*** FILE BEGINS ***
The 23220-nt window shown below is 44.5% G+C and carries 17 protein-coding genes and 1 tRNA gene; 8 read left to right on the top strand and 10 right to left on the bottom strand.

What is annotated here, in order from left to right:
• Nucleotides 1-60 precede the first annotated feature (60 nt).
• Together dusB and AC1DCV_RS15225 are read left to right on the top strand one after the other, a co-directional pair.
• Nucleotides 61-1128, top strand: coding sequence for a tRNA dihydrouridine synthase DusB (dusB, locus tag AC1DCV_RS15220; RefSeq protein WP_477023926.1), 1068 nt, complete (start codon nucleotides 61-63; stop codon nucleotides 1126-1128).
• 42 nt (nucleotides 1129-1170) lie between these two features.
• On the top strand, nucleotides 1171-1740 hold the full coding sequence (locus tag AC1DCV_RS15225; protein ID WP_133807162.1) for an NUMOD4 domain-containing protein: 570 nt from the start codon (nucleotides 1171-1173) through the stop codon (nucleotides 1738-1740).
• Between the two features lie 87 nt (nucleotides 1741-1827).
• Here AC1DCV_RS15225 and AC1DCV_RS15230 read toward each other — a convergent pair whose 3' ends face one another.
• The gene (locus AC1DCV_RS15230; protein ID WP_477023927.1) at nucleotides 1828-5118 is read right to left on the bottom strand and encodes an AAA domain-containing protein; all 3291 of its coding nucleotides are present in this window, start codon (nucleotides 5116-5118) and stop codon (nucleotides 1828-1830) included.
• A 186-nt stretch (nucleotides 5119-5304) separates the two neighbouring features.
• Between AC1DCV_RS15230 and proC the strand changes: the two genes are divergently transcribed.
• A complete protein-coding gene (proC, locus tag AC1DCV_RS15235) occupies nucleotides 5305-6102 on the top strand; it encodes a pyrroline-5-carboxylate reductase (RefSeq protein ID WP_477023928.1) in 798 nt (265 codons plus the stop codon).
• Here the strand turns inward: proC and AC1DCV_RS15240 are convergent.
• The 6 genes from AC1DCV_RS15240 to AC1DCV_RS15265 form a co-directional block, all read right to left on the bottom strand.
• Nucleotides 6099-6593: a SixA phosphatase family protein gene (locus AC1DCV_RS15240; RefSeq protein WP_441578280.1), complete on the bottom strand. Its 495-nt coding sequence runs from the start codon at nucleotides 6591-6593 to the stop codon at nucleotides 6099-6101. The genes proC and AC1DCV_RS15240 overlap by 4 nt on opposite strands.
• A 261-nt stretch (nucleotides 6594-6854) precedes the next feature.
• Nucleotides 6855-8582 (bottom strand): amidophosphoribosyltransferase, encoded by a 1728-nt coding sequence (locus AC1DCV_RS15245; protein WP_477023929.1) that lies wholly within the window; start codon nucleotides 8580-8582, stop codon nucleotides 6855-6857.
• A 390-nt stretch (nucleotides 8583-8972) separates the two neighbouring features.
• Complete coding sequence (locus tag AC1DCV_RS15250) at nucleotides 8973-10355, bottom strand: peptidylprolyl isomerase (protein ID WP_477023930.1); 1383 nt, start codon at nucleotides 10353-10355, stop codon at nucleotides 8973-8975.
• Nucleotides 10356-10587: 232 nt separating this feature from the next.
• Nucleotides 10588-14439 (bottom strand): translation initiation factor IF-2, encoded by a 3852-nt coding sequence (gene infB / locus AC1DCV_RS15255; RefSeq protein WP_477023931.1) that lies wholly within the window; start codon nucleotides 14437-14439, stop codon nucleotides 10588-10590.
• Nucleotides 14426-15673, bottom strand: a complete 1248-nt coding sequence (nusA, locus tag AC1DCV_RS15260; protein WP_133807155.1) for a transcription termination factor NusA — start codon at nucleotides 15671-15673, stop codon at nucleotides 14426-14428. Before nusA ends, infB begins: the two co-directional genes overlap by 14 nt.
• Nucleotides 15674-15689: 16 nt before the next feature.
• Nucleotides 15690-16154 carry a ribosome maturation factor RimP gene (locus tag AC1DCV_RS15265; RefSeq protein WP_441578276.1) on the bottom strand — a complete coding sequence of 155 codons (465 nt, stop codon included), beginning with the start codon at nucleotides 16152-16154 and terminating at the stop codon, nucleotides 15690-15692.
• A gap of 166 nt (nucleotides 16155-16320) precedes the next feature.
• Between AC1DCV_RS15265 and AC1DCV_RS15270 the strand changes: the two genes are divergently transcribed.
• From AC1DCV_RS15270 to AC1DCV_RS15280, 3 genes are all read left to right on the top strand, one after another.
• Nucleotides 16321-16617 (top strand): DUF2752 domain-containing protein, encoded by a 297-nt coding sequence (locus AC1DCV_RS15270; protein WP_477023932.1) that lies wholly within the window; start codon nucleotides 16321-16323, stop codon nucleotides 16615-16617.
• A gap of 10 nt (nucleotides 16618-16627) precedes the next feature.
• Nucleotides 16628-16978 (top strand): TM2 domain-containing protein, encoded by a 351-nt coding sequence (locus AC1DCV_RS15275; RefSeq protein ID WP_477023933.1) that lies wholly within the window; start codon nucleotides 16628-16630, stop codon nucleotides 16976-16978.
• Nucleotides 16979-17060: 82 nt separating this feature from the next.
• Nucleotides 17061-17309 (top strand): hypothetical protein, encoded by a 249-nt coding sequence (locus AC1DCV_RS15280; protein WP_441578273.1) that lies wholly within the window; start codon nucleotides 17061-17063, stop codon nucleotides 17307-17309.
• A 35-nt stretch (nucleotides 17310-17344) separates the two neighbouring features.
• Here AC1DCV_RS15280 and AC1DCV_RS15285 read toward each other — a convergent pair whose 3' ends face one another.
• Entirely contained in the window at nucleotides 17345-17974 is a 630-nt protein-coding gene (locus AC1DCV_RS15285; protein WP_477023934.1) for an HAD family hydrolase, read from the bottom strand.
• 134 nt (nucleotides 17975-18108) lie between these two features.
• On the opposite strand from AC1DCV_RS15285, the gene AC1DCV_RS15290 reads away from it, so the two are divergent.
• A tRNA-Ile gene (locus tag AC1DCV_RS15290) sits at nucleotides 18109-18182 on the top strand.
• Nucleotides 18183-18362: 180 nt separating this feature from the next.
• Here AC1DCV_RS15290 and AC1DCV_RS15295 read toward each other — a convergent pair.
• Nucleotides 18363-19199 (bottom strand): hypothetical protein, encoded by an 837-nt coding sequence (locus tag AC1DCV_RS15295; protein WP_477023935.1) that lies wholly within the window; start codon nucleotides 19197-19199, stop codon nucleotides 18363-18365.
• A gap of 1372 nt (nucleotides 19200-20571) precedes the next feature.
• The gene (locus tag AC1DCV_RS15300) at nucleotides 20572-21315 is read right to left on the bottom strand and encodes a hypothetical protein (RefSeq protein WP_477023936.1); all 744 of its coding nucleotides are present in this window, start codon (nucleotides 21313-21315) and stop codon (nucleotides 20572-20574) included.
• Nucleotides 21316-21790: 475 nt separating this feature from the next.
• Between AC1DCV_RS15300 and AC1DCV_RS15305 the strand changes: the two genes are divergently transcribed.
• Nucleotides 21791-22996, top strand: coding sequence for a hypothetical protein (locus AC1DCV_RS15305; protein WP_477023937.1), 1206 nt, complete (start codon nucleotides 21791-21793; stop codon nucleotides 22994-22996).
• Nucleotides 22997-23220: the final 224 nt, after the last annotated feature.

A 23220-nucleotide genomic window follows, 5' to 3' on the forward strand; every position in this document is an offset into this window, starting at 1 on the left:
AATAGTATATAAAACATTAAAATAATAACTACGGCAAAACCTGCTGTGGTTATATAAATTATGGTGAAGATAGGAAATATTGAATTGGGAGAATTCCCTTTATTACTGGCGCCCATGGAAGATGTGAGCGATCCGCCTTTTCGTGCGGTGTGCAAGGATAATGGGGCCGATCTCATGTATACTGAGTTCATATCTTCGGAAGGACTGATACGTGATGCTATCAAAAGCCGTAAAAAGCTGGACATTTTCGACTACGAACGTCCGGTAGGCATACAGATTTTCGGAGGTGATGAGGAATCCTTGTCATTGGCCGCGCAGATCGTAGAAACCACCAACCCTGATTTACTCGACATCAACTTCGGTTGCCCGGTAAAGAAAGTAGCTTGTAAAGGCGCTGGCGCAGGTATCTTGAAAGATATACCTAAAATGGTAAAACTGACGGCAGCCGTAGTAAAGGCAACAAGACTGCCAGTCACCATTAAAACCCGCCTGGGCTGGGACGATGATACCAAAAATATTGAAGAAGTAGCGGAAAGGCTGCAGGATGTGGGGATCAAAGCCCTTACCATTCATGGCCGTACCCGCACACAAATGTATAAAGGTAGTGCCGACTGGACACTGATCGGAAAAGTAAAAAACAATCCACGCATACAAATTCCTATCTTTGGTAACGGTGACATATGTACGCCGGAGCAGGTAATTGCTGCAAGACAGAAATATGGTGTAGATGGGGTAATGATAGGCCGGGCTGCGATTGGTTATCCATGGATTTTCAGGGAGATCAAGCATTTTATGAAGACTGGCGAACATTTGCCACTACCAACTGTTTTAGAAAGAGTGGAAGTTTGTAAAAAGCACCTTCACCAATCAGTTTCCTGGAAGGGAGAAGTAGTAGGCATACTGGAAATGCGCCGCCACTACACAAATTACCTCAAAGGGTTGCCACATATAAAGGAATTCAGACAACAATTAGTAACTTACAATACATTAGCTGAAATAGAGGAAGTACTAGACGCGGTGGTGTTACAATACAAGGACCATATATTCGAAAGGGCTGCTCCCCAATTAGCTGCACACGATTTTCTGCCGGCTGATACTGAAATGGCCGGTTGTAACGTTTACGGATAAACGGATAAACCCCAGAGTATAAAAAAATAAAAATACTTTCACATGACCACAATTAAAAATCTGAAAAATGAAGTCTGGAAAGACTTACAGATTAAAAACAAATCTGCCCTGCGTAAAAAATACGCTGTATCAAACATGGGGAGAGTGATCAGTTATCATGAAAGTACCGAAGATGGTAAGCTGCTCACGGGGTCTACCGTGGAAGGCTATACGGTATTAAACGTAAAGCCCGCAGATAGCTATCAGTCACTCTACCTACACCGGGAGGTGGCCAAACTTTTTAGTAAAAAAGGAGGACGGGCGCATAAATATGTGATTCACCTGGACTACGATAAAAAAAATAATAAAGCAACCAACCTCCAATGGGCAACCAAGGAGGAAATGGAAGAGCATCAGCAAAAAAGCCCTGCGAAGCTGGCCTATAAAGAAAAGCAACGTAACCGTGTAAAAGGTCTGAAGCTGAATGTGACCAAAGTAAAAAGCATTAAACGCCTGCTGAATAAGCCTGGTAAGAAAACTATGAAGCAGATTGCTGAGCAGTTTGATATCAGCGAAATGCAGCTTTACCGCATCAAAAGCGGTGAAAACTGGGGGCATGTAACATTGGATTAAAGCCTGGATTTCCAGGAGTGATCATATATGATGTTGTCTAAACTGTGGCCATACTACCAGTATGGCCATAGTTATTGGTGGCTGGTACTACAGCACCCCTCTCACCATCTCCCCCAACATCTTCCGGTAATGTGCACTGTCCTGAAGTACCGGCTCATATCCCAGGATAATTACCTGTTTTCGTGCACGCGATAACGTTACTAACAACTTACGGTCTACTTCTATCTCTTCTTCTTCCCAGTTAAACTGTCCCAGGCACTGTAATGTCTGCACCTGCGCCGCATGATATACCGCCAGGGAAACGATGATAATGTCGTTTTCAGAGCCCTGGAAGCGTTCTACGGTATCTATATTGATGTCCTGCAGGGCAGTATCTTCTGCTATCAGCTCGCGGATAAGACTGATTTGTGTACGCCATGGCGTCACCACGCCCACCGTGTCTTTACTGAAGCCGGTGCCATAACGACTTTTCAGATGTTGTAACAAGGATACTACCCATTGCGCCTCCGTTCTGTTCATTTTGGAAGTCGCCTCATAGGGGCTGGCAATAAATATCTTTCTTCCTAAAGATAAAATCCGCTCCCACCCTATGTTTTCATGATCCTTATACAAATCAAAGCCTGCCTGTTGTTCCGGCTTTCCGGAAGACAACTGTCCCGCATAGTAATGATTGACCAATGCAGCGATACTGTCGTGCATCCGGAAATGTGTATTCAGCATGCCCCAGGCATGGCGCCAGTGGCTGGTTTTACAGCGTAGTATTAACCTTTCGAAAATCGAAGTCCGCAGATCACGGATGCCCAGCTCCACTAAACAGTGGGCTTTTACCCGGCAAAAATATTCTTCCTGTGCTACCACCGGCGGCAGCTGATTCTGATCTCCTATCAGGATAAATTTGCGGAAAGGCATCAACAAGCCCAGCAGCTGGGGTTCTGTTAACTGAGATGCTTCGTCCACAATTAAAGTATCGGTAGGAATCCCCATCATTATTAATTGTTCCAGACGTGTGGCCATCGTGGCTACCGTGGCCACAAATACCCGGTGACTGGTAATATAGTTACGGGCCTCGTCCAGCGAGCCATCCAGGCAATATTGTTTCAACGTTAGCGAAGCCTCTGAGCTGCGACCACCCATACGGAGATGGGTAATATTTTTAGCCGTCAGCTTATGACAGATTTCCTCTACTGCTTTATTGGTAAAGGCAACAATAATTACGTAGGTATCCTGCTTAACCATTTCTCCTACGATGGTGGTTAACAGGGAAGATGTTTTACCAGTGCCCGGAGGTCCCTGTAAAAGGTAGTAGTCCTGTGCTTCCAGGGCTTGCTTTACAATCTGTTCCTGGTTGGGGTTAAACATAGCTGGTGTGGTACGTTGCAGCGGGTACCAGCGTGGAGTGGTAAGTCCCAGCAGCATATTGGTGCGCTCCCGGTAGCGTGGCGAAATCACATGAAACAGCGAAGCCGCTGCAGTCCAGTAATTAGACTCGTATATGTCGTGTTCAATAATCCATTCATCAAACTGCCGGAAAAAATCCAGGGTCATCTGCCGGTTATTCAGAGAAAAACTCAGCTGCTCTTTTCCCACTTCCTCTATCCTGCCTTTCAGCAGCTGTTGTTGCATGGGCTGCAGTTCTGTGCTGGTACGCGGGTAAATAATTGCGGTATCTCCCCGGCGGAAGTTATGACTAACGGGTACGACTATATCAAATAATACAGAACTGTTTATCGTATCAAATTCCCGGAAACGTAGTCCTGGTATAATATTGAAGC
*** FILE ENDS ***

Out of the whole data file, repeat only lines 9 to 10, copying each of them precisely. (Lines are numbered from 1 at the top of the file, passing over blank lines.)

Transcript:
• Here AC1DCV_RS15225 and AC1DCV_RS15230 read toward each other — a convergent pair whose 3' ends face one another.
• The gene (locus AC1DCV_RS15230; protein ID WP_477023927.1) at nucleotides 1828-5118 is read right to left on the bottom strand and encodes an AAA domain-containing protein; all 3291 of its coding nucleotides are present in this window, start codon (nucleotides 5116-5118) and stop codon (nucleotides 1828-1830) included.